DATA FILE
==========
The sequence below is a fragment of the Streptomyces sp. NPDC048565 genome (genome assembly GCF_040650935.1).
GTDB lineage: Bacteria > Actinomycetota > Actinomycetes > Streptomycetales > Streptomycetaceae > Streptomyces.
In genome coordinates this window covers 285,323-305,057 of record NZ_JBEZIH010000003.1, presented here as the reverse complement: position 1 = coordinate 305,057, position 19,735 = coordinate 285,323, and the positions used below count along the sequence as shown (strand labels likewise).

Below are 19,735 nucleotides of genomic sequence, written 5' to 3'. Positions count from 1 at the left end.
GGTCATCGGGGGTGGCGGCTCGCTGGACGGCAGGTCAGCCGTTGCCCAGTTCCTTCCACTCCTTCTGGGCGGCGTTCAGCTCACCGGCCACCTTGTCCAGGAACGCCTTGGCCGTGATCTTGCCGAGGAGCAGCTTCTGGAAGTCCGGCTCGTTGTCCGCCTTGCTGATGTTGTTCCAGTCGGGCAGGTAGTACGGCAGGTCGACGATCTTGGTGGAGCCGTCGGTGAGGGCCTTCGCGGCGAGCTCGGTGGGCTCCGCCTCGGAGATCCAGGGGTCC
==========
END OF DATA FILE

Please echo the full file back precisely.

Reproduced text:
The sequence below is a fragment of the Streptomyces sp. NPDC048565 genome (genome assembly GCF_040650935.1).
GTDB lineage: Bacteria > Actinomycetota > Actinomycetes > Streptomycetales > Streptomycetaceae > Streptomyces.
In genome coordinates this window covers 285,323-305,057 of record NZ_JBEZIH010000003.1, presented here as the reverse complement: position 1 = coordinate 305,057, position 19,735 = coordinate 285,323, and the positions used below count along the sequence as shown (strand labels likewise).

Below are 19,735 nucleotides of genomic sequence, written 5' to 3'. Positions count from 1 at the left end.
GGTCATCGGGGGTGGCGGCTCGCTGGACGGCAGGTCAGCCGTTGCCCAGTTCCTTCCACTCCTTCTGGGCGGCGTTCAGCTCACCGGCCACCTTGTCCAGGAACGCCTTGGCCGTGATCTTGCCGAGGAGCAGCTTCTGGAAGTCCGGCTCGTTGTCCGCCTTGCTGATGTTGTTCCAGTCGGGCAGGTAGTACGGCAGGTCGACGATCTTGGTGGAGCCGTCGGTGAGGGCCTTCGCGGCGAGCTCGGTGGGCTCCGCCTCGGAGATCCAGGGGTCC